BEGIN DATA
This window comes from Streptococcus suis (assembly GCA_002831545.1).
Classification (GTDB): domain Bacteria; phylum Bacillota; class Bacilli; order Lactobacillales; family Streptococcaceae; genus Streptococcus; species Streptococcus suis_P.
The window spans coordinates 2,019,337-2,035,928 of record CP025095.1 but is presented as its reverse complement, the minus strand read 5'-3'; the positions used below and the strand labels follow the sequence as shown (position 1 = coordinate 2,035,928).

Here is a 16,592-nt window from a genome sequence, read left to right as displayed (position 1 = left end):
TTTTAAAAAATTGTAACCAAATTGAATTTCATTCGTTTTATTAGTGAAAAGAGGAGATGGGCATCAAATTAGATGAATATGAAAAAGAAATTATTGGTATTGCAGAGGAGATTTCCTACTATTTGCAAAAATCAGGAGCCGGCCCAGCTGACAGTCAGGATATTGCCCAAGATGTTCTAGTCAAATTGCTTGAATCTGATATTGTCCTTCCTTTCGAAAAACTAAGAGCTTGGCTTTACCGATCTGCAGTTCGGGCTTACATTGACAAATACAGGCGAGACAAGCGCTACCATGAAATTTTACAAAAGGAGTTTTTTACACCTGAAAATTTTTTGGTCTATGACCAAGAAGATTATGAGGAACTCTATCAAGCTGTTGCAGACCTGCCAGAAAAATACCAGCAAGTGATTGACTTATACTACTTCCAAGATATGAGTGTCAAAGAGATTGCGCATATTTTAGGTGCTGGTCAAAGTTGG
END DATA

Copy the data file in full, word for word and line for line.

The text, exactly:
This window comes from Streptococcus suis (assembly GCA_002831545.1).
Classification (GTDB): domain Bacteria; phylum Bacillota; class Bacilli; order Lactobacillales; family Streptococcaceae; genus Streptococcus; species Streptococcus suis_P.
The window spans coordinates 2,019,337-2,035,928 of record CP025095.1 but is presented as its reverse complement, the minus strand read 5'-3'; the positions used below and the strand labels follow the sequence as shown (position 1 = coordinate 2,035,928).

Here is a 16,592-nt window from a genome sequence, read left to right as displayed (position 1 = left end):
TTTTAAAAAATTGTAACCAAATTGAATTTCATTCGTTTTATTAGTGAAAAGAGGAGATGGGCATCAAATTAGATGAATATGAAAAAGAAATTATTGGTATTGCAGAGGAGATTTCCTACTATTTGCAAAAATCAGGAGCCGGCCCAGCTGACAGTCAGGATATTGCCCAAGATGTTCTAGTCAAATTGCTTGAATCTGATATTGTCCTTCCTTTCGAAAAACTAAGAGCTTGGCTTTACCGATCTGCAGTTCGGGCTTACATTGACAAATACAGGCGAGACAAGCGCTACCATGAAATTTTACAAAAGGAGTTTTTTACACCTGAAAATTTTTTGGTCTATGACCAAGAAGATTATGAGGAACTCTATCAAGCTGTTGCAGACCTGCCAGAAAAATACCAGCAAGTGATTGACTTATACTACTTCCAAGATATGAGTGTCAAAGAGATTGCGCATATTTTAGGTGCTGGTCAAAGTTGG